A while back, prompted by a comment on this blog, I read the Paul Krugman book, End This Depression Now! He argues that a large Federal stimulus is needed to push the economy out of the doldrums and get people working again.
I agree with some of his premises:
- The economy is in a liquidity trap: even after driving interest rates to zero, there is insufficient demand to support full employment.
- One of the immediate causes of this liquidity trap is that everyone is trying to save and get out of debt at once. Production, in and of itself, is pointless without consumption.
- The Federal government has room for more deficit spending before the danger of inflation sets in.
- A small amount of inflation might actually be a good thing, as it means that debts would be repaid with cheaper dollars.
So let’s borrow (it’s OK, it’s from the Federal Reserve, who will never ask to be repaid) and spend a couple of trillion dollars to boost the economy! Right?
Alas, I don’t think so.
- Between existing government programs and the Federal Reserve’s ongoing quantitative easing, we’re already loosing trillions of dollars into the system, with nothing useful to show for it.
- A Keynesian government stimulus is supposed to vary with the overall state of the economy, to fill in for ‘missing’ consumer and industrial demand. But we’ve had the spigots stuck on ‘wide open’ for years, blunting the effect of additional stimulus.
- Historically, before we tried to regulate the economy, we had cycles of boom and bust. The busts, although painful, served a necessary purpose, as they forced people to reallocate resources from useless endeavors into useful ones. But our economy has gotten to the point where it runs on useless endeavors. Republicans rail at pointless government regulation, and to some extent they’re right. But millions of jobs and billions of dollars are invested in such pointlessness. (Not that all government regulations are pointless: one of the further difficulties is recognizing the pointless ones.) Reallocating away from such efforts will require an agonizing re-appraisal, which will get worse the longer we put it off.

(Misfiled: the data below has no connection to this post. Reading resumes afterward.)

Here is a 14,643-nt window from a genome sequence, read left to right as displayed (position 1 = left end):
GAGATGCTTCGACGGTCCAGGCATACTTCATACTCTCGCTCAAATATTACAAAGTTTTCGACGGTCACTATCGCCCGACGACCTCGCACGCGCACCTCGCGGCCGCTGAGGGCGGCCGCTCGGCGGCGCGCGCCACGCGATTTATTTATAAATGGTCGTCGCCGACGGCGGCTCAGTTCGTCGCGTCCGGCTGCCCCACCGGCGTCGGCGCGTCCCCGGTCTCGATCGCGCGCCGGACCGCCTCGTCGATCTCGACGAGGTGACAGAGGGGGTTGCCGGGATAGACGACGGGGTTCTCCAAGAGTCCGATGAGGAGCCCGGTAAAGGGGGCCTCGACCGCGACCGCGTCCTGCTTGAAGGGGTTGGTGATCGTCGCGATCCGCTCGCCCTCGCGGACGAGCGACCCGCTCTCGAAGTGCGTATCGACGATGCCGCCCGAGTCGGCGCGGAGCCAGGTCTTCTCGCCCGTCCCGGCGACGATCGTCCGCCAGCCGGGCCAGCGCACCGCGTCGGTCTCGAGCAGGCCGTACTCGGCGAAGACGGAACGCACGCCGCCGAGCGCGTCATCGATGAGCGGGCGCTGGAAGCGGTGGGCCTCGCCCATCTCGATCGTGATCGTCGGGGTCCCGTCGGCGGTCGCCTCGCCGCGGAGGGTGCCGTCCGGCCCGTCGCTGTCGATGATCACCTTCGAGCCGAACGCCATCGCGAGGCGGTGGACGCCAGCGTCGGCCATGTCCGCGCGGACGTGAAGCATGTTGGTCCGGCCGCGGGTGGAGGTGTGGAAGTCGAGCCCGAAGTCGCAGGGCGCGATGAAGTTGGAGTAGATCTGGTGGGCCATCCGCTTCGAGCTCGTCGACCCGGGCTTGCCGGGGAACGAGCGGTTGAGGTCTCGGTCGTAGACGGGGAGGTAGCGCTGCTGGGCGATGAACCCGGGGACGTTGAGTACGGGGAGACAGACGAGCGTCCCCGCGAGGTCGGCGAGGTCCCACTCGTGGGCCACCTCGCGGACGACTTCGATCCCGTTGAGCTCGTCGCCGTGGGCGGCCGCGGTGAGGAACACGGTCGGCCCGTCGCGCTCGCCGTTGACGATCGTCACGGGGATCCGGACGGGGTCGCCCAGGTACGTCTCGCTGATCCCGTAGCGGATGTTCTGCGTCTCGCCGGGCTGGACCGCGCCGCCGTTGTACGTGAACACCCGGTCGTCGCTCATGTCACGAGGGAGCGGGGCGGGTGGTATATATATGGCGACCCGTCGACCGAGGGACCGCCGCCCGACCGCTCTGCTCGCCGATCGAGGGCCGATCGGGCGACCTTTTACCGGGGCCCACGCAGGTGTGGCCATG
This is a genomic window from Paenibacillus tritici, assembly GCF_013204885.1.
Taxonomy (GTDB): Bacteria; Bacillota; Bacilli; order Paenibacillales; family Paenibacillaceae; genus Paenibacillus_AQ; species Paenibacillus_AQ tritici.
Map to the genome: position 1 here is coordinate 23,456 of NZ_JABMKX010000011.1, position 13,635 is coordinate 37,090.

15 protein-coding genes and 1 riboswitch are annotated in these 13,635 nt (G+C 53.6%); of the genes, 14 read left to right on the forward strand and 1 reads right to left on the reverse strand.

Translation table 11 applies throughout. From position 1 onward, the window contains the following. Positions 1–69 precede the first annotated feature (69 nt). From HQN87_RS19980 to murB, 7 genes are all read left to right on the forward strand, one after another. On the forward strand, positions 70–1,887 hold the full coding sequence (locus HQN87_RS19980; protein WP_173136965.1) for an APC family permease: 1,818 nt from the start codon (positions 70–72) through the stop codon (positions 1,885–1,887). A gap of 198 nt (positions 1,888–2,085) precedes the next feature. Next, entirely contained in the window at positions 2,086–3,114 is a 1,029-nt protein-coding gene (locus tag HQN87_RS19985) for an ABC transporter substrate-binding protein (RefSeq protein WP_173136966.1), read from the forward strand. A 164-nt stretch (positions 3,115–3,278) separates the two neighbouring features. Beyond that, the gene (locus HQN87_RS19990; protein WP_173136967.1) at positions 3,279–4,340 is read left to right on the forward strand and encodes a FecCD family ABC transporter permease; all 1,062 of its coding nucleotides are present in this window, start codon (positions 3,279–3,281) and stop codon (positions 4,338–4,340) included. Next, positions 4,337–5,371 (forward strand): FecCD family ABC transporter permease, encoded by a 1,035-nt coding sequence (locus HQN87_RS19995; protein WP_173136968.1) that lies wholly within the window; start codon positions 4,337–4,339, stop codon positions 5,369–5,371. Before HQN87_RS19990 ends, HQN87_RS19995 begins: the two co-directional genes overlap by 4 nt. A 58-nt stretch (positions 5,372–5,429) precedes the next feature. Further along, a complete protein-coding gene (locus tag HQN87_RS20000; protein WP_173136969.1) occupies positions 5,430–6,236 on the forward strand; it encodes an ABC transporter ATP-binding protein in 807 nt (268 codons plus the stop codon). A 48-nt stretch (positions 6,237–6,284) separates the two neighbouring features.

- One of the main causes of our employment problems is that employers, in the name of cost-cutting, have turned away from actually employing people, as far as possible. If you can get a machine to do the work, so much the better. Failing that, outsource it, leaving the dirty work of actually hiring people to others. (And if those people are outside the US, it doesn’t matter.) I can’t see how a renewed government stimulus will change this trend.
- One of the practical purposes of deficit spending is to tide people over until the economy begins to grow again. It’s not clear when, or if, that will actually happen. There is no job fairy waiting for us to change policies.
Alas, I’m back where I started. I don’t believe the government can ‘fix’ the economy. The best it can do is to invest in infrastructure, but this will not magically get the rest of the economy buzzing. Under these circumstances, the best thing for the government to do is to try to moderate its deficits by raising taxes and cutting spending, to prepare for a future eventuality more dire than our current circumstances.